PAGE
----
Plants reproduce themselves in a number of different ways. Seeds are the most common. Some plants, such as bamboo and grass, send out underground runners. The runners root and produce new plants. Others, like daffodils, flower and set seed but also produce baby bulbs. Potatoes and begonias have tubers, swollen stems underground that contain all the genetic information necessary for plant reproduction. Take advantage of a plant's natural method of reproduction to plant from cuttings or seeds. Not all plants work with all methods.
Dig up a portion of the plant's roots. Cut off a healthy section of the root.
Cut the roots into segments about 2 to 6 inches long. The cut nearest the crown or top of the plant should be marked and the cut towards the ground should be marked as well.
Lay the root segments in bundles horizontally and store them in damp peat moss or sawdust at a temperature of about 40 degrees
Remove and plant roots 3 inches underground with the cut that was nearest to the crown of the plant before the roots were cut off pointing upwards. The cut that was farther away from the crown should point down. Blackberries, roses and phlox will grow from root cuttings.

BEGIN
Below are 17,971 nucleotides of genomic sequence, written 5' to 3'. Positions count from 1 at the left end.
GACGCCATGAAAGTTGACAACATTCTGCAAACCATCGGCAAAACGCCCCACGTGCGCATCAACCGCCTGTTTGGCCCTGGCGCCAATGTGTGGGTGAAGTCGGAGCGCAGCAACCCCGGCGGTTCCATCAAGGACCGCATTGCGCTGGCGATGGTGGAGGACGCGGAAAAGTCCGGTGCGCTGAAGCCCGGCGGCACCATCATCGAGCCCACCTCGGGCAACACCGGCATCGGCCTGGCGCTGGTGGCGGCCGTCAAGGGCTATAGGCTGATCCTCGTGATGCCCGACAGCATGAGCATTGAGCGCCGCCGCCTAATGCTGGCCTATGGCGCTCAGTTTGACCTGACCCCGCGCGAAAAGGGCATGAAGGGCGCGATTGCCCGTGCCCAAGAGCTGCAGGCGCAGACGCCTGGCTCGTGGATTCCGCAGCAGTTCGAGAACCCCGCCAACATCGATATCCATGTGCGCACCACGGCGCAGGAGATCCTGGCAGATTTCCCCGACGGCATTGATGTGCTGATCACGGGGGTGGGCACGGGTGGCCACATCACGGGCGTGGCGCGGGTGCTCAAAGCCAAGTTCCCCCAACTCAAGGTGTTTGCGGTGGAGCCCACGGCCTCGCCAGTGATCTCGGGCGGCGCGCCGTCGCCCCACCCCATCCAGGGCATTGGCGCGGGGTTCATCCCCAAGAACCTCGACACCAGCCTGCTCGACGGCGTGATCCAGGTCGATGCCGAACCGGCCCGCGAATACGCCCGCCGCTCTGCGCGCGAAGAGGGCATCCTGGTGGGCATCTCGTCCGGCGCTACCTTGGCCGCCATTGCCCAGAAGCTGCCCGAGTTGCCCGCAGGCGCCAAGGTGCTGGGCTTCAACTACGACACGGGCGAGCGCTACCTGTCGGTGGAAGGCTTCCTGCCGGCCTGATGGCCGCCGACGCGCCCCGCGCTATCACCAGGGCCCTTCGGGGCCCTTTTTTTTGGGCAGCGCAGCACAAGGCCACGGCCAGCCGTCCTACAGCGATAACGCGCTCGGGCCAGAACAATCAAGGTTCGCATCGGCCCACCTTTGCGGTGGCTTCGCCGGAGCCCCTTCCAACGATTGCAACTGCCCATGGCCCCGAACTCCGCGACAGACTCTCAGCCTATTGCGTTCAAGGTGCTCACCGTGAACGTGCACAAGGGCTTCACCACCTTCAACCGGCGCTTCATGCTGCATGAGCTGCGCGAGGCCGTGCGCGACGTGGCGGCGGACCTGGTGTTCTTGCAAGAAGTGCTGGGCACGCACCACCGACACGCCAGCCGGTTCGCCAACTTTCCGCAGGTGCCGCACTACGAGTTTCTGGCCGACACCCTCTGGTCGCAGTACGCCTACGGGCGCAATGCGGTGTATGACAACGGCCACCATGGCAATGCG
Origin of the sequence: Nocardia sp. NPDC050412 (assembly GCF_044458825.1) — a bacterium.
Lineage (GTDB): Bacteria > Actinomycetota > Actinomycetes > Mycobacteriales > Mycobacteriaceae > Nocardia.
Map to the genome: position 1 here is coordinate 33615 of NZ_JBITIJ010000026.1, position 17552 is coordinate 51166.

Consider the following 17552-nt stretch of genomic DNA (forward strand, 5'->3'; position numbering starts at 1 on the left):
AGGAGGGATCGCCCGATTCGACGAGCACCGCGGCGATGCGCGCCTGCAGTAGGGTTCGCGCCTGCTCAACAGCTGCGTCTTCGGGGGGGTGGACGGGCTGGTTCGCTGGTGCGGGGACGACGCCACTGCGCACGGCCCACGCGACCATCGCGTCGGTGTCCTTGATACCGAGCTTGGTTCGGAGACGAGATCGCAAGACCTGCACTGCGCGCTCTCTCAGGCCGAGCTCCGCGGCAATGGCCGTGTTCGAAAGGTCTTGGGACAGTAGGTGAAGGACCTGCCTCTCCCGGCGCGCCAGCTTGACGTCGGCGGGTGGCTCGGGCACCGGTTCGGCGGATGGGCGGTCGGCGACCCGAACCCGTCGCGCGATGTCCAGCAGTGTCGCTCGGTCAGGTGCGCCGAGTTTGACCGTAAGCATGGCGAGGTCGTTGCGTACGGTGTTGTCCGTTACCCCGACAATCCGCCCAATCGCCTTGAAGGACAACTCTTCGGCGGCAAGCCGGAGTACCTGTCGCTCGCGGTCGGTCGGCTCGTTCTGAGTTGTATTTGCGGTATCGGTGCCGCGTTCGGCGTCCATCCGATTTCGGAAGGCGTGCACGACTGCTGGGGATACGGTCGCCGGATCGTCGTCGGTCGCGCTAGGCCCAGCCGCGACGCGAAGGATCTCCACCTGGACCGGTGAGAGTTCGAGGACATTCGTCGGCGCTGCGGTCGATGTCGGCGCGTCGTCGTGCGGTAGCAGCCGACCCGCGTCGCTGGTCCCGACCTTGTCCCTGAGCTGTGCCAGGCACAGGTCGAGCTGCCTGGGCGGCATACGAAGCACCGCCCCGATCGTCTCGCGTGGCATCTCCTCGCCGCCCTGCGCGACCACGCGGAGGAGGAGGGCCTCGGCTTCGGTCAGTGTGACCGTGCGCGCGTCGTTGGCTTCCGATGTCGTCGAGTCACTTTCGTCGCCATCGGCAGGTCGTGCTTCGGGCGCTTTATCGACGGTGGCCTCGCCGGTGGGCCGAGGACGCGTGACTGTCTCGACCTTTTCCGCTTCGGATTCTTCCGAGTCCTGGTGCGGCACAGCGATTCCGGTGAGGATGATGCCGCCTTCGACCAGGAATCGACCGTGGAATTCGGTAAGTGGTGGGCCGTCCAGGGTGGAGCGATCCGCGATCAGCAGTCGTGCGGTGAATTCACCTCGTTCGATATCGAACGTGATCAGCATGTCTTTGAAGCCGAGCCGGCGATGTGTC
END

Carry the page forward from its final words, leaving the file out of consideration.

Snip a leaf from the plant with about an inch of stem.
Bury the stem in moist potting soil. The stem or the leaf won't grow, but a new baby plant will start from the end of the stem.
Transplant to a bigger pot when the new plant has four to five leaves. African violets, hoya and peperomia will root from leaf cuttings.
Cut a 6-inch stem from the growing tip of a plant right below a set of leaves. Strip leaves off the bottom 3 inches of the stem. There must be at least two full leaves remaining, four is better.
Place the stem in water in a sunny window. New roots should form. Coleus, geraniums and ivy root in water.
Transplant the plant to a pot or the garden when the bottom of the glass is full of roots. Water every day right after transplanting, then taper off.
Remove seeds from flowers. Let them dry.
Plant seeds in rich, moist soil. Cover tiny seeds, like poppies, with just a dusting of soil. Cover medium-size seeds, such as zinnias and marigolds, with 1/4 inch of soil. Cover large seeds, like peas, beans and sunflowers, with an inch of soil.
Keep the seeds moist but not soggy.
Speed germination by covering the pots with plastic wrap to trap the moisture and heat from the sun.
About this Author
Katie Rosehill holds an MBA from Arizona State University. She began her writing career soon after college and has written website content and e-books. Her articles have appeared on GardenGuides.com, eHow, and GolfLinks. Favorite topics include personal finance - that MBA does come in handy sometimes - weddings and gardening.